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3 Clean & Green
The availability of commercialised and affordable “clean and green technology” will impact the Power T&D industry in the GCC nations. With thin film photovoltaic, green buildings and advanced energy storage becoming increasingly commercialised and cost effective, we expect widespread adoption by GCC countries to meet energy needs.
The availability of energy storage technologies would allow for the evolution of distributed islands of power, all of which could provide for redundancy (back-up), and peaking solutions, taking pressure off the grid itself.
Also, there has been a constant technological evolution of thin film photovoltaic, which has resulted declining costs – a trend that will only accelerate moving forward. This in turn is expected to lead to an increase in distributed sources of generation, which would call for smart grids that could integrate them into the grid for greater efficiency and reliability.
In the coming years green buildings and, potentially, communities, are expected to evolve significantly over the next decade, and would assist in reducing the load on existing networks.
The broader MENA region is expected to invest significantly in Infrastructure Development, especially in the aftermath of recent political unrest.
An increased focus on infrastructure development would lead to the evolution of power trading at a mega scale, through the interconnection of grids across countries, similar to the GCC Interconnection grid and other African regional grids. This would in turn imply a move towards High-Voltage (HV) technologies, as well as an increased need for synchronisation and billing software.
5 Profit watching
The evolution of the other four Mega Trends will force utilities in the region to adopt New Business Models, another Mega Trend that Frost & Sullivan visualises as evolving in the next decade.
New technologies and services can only be embraced given a change in the existing way of doing business. For example, currently power utilities in the GCC work on a model that allows them to increase profit by increasing consumption.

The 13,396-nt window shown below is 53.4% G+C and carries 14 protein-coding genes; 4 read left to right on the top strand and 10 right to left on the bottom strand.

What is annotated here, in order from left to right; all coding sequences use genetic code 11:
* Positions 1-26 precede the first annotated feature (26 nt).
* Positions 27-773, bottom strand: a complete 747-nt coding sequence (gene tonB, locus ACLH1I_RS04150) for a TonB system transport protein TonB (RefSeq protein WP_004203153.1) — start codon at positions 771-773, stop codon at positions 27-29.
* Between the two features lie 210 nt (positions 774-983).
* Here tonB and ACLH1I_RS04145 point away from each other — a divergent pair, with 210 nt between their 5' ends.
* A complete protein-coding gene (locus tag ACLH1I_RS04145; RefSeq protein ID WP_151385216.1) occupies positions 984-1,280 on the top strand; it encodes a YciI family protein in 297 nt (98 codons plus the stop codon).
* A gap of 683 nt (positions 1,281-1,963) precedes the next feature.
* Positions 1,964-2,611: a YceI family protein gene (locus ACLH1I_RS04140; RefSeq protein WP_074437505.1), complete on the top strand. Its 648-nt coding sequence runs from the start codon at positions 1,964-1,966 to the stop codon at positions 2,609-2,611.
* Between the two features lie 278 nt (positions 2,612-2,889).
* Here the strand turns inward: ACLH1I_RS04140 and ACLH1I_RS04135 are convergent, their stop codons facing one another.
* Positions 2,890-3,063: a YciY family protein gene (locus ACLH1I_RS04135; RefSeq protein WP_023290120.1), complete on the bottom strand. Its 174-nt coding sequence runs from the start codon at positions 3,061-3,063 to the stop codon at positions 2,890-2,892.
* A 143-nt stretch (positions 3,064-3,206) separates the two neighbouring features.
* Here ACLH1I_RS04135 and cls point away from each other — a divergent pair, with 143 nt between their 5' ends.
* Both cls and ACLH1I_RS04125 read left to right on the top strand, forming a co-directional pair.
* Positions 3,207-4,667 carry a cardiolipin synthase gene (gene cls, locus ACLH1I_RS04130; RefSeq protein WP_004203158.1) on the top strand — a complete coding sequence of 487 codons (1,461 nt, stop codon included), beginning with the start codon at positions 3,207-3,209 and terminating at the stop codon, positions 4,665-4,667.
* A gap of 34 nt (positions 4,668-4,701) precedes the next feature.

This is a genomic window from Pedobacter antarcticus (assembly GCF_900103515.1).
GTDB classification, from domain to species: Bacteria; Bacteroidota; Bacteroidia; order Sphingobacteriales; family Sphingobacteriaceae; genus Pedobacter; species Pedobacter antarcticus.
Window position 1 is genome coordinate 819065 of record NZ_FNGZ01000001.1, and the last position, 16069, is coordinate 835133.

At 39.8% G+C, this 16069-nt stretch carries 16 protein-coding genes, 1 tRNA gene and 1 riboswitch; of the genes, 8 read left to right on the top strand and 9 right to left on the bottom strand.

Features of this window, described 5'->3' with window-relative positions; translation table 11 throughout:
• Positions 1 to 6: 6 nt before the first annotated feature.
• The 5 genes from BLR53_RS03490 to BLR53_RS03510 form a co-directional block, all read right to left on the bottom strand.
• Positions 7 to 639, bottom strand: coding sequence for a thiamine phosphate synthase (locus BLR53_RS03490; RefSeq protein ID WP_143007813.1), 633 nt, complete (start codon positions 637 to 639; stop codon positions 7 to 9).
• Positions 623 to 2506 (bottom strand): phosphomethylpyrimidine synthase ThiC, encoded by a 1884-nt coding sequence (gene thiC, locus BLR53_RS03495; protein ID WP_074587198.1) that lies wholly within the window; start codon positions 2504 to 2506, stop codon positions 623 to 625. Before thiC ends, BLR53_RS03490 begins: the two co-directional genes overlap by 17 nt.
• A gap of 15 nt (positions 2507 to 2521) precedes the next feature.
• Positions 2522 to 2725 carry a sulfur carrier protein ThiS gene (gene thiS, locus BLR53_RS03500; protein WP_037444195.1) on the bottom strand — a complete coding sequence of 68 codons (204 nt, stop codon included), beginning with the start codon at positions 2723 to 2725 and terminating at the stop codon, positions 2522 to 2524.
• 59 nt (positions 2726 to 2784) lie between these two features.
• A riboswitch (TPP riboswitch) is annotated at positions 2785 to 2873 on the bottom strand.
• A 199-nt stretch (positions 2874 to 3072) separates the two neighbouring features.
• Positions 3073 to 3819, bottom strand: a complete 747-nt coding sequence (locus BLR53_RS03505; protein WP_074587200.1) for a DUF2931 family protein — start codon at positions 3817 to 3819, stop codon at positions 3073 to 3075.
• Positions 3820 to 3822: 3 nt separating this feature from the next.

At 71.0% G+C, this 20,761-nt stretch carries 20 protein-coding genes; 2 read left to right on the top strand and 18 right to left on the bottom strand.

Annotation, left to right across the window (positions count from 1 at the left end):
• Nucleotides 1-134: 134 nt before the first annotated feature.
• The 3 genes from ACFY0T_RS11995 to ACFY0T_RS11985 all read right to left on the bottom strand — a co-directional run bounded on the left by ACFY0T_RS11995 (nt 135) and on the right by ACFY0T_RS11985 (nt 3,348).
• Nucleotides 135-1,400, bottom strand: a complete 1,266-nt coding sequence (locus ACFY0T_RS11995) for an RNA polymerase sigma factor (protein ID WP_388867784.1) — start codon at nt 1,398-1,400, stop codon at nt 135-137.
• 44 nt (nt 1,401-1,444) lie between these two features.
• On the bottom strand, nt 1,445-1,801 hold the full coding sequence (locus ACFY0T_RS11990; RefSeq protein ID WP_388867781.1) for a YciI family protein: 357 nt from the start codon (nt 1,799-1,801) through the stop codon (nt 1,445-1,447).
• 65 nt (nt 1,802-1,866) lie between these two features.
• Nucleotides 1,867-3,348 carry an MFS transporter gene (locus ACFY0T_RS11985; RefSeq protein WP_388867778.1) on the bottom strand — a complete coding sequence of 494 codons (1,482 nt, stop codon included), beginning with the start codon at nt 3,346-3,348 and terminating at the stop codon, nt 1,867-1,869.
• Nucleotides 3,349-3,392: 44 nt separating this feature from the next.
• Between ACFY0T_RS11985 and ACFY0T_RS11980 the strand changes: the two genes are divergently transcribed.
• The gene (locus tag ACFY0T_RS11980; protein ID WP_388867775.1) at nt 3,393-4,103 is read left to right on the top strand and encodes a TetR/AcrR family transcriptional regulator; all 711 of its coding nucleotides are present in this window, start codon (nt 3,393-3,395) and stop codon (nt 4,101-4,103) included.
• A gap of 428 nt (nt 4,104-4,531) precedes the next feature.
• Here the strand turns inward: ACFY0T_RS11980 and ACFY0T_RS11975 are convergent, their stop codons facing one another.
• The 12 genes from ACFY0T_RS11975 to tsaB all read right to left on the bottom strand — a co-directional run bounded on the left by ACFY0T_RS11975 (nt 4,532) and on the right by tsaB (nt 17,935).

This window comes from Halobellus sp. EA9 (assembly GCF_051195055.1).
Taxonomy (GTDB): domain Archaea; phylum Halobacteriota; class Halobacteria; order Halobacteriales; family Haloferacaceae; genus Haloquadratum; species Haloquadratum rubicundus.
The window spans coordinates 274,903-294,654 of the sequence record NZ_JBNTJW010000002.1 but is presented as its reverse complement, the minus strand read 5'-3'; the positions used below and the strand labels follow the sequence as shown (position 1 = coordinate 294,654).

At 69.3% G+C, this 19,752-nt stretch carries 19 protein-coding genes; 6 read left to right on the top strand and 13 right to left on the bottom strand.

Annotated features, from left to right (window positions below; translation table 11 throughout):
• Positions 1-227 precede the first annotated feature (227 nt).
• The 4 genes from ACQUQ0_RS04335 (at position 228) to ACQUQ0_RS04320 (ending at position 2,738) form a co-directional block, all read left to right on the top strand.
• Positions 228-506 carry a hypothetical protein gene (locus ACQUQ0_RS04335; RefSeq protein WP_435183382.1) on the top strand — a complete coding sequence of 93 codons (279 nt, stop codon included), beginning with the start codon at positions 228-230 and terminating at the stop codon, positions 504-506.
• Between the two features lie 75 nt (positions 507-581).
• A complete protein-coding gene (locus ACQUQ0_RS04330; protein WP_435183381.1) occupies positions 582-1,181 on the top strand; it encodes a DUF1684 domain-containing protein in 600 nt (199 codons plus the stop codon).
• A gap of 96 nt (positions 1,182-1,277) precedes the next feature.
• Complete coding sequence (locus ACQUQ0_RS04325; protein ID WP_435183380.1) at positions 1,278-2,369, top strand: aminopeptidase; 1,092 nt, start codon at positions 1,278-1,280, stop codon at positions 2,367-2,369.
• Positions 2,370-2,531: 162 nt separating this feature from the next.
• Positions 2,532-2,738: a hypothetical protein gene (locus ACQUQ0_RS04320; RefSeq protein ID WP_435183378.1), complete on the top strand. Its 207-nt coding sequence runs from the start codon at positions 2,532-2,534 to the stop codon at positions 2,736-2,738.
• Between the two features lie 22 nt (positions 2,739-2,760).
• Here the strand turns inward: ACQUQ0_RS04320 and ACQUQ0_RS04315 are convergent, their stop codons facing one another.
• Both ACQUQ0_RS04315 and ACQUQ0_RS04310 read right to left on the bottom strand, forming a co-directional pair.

However, the adoption of new technologies and solutions would eventually lead to a reduction in power consumption, which would negatively impact the earnings of the distribution companies. Some examples of such technologies and solutions are demand response management, Feed-in-tariffs, smart meters and distributed generation.
Preparing for change: your Roadmap to 2017
The power T&D sector can prepare itself for change through the adoption of proven best practices. Some key strategic actions that can be adopted are listed below:
• Benchmarking (by both the Government and Private sector)
• Partnerships (for technology transfer, skills attainment, access to products)
• New product/ technology adoption
• Development of a facilitating services sector (Engineering, Design, Installation and Integration, Maintenance)
• Set up a conducive investment climate, to attract financing and investments into the countries
• Skills development of native workforce
• Enhance the regulatory framework to strike the right balance between quality assurance and technology adoption
• Influence societal change, with an aim to encourage energy efficiency across all levels of consumption
Change is inevitable for the power T&D industry, on account of the emerging mega trends. To ensure a smooth transition, it is critical that the end users and supply chain work together towards a common goal. While the supply chain would have to extend support to the utilities, in the form of R&D activities, alliances and thought leadership, the utilities would need to operationally restructure themselves to align with the emerging Mega Trends.